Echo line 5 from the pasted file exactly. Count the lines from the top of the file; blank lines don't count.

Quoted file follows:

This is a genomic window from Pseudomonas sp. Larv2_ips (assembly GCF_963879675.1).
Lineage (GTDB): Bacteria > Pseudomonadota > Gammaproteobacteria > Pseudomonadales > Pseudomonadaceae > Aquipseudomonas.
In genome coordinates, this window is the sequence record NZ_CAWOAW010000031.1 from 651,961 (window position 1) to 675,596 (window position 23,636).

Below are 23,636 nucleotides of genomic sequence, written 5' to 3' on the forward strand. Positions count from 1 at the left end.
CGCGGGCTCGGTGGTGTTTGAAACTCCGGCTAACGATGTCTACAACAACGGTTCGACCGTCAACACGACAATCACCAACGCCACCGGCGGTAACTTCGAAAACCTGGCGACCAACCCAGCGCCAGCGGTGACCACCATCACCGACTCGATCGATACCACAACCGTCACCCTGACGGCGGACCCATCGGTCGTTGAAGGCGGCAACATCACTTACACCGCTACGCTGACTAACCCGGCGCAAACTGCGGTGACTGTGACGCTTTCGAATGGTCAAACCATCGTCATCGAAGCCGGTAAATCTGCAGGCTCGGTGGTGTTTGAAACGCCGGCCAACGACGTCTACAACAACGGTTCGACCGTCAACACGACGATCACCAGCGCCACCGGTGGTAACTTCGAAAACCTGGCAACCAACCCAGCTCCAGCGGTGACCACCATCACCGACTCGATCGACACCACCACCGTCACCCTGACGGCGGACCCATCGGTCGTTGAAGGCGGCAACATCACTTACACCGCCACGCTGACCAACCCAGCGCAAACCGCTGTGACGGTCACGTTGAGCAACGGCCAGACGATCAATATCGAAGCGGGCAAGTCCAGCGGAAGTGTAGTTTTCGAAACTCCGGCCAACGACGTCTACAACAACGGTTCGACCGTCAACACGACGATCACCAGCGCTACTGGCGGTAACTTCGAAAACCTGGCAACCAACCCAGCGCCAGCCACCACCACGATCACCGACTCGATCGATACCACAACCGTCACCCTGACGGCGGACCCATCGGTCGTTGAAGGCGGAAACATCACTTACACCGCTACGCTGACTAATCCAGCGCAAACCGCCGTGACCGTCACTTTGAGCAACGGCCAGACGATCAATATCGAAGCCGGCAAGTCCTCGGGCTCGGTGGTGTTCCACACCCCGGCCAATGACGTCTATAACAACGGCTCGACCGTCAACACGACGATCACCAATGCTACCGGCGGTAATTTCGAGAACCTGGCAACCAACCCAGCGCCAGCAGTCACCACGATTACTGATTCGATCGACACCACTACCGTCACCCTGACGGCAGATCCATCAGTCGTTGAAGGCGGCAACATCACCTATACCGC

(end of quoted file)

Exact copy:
CGCGGGCTCGGTGGTGTTTGAAACTCCGGCTAACGATGTCTACAACAACGGTTCGACCGTCAACACGACAATCACCAACGCCACCGGCGGTAACTTCGAAAACCTGGCGACCAACCCAGCGCCAGCGGTGACCACCATCACCGACTCGATCGATACCACAACCGTCACCCTGACGGCGGACCCATCGGTCGTTGAAGGCGGCAACATCACTTACACCGCTACGCTGACTAACCCGGCGCAAACTGCGGTGACTGTGACGCTTTCGAATGGTCAAACCATCGTCATCGAAGCCGGTAAATCTGCAGGCTCGGTGGTGTTTGAAACGCCGGCCAACGACGTCTACAACAACGGTTCGACCGTCAACACGACGATCACCAGCGCCACCGGTGGTAACTTCGAAAACCTGGCAACCAACCCAGCTCCAGCGGTGACCACCATCACCGACTCGATCGACACCACCACCGTCACCCTGACGGCGGACCCATCGGTCGTTGAAGGCGGCAACATCACTTACACCGCCACGCTGACCAACCCAGCGCAAACCGCTGTGACGGTCACGTTGAGCAACGGCCAGACGATCAATATCGAAGCGGGCAAGTCCAGCGGAAGTGTAGTTTTCGAAACTCCGGCCAACGACGTCTACAACAACGGTTCGACCGTCAACACGACGATCACCAGCGCTACTGGCGGTAACTTCGAAAACCTGGCAACCAACCCAGCGCCAGCCACCACCACGATCACCGACTCGATCGATACCACAACCGTCACCCTGACGGCGGACCCATCGGTCGTTGAAGGCGGAAACATCACTTACACCGCTACGCTGACTAATCCAGCGCAAACCGCCGTGACCGTCACTTTGAGCAACGGCCAGACGATCAATATCGAAGCCGGCAAGTCCTCGGGCTCGGTGGTGTTCCACACCCCGGCCAATGACGTCTATAACAACGGCTCGACCGTCAACACGACGATCACCAATGCTACCGGCGGTAATTTCGAGAACCTGGCAACCAACCCAGCGCCAGCAGTCACCACGATTACTGATTCGATCGACACCACTACCGTCACCCTGACGGCAGATCCATCAGTCGTTGAAGGCGGCAACATCACCTATACCGC